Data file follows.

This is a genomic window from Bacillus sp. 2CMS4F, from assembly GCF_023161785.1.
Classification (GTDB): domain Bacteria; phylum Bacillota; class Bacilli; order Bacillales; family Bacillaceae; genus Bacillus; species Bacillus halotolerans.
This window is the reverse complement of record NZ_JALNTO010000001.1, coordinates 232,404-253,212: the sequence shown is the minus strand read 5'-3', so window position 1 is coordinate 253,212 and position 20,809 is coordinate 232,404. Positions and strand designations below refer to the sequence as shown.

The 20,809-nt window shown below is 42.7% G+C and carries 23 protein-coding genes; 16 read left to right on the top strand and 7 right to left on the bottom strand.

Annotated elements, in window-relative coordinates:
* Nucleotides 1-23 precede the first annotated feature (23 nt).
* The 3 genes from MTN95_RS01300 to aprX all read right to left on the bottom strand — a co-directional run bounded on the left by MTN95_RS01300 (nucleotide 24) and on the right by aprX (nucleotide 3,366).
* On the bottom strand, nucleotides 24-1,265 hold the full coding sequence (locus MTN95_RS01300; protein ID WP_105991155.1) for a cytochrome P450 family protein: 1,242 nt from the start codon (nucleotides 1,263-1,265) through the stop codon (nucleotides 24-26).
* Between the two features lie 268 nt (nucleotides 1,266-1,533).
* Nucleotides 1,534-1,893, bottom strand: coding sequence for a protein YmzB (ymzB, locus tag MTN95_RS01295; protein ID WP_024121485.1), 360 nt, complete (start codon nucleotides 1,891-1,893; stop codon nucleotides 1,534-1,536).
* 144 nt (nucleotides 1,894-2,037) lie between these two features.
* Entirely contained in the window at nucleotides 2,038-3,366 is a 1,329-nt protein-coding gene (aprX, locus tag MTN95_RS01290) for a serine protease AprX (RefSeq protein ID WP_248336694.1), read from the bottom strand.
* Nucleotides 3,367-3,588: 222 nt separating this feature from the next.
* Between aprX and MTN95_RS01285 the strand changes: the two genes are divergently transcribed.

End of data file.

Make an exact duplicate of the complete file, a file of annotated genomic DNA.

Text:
This is a genomic window from Bacillus sp. 2CMS4F, from assembly GCF_023161785.1.
Classification (GTDB): domain Bacteria; phylum Bacillota; class Bacilli; order Bacillales; family Bacillaceae; genus Bacillus; species Bacillus halotolerans.
This window is the reverse complement of record NZ_JALNTO010000001.1, coordinates 232,404-253,212: the sequence shown is the minus strand read 5'-3', so window position 1 is coordinate 253,212 and position 20,809 is coordinate 232,404. Positions and strand designations below refer to the sequence as shown.

The 20,809-nt window shown below is 42.7% G+C and carries 23 protein-coding genes; 16 read left to right on the top strand and 7 right to left on the bottom strand.

Annotated elements, in window-relative coordinates:
* Nucleotides 1-23 precede the first annotated feature (23 nt).
* The 3 genes from MTN95_RS01300 to aprX all read right to left on the bottom strand — a co-directional run bounded on the left by MTN95_RS01300 (nucleotide 24) and on the right by aprX (nucleotide 3,366).
* On the bottom strand, nucleotides 24-1,265 hold the full coding sequence (locus MTN95_RS01300; protein ID WP_105991155.1) for a cytochrome P450 family protein: 1,242 nt from the start codon (nucleotides 1,263-1,265) through the stop codon (nucleotides 24-26).
* Between the two features lie 268 nt (nucleotides 1,266-1,533).
* Nucleotides 1,534-1,893, bottom strand: coding sequence for a protein YmzB (ymzB, locus tag MTN95_RS01295; protein ID WP_024121485.1), 360 nt, complete (start codon nucleotides 1,891-1,893; stop codon nucleotides 1,534-1,536).
* 144 nt (nucleotides 1,894-2,037) lie between these two features.
* Entirely contained in the window at nucleotides 2,038-3,366 is a 1,329-nt protein-coding gene (aprX, locus tag MTN95_RS01290) for a serine protease AprX (RefSeq protein ID WP_248336694.1), read from the bottom strand.
* Nucleotides 3,367-3,588: 222 nt separating this feature from the next.
* Between aprX and MTN95_RS01285 the strand changes: the two genes are divergently transcribed.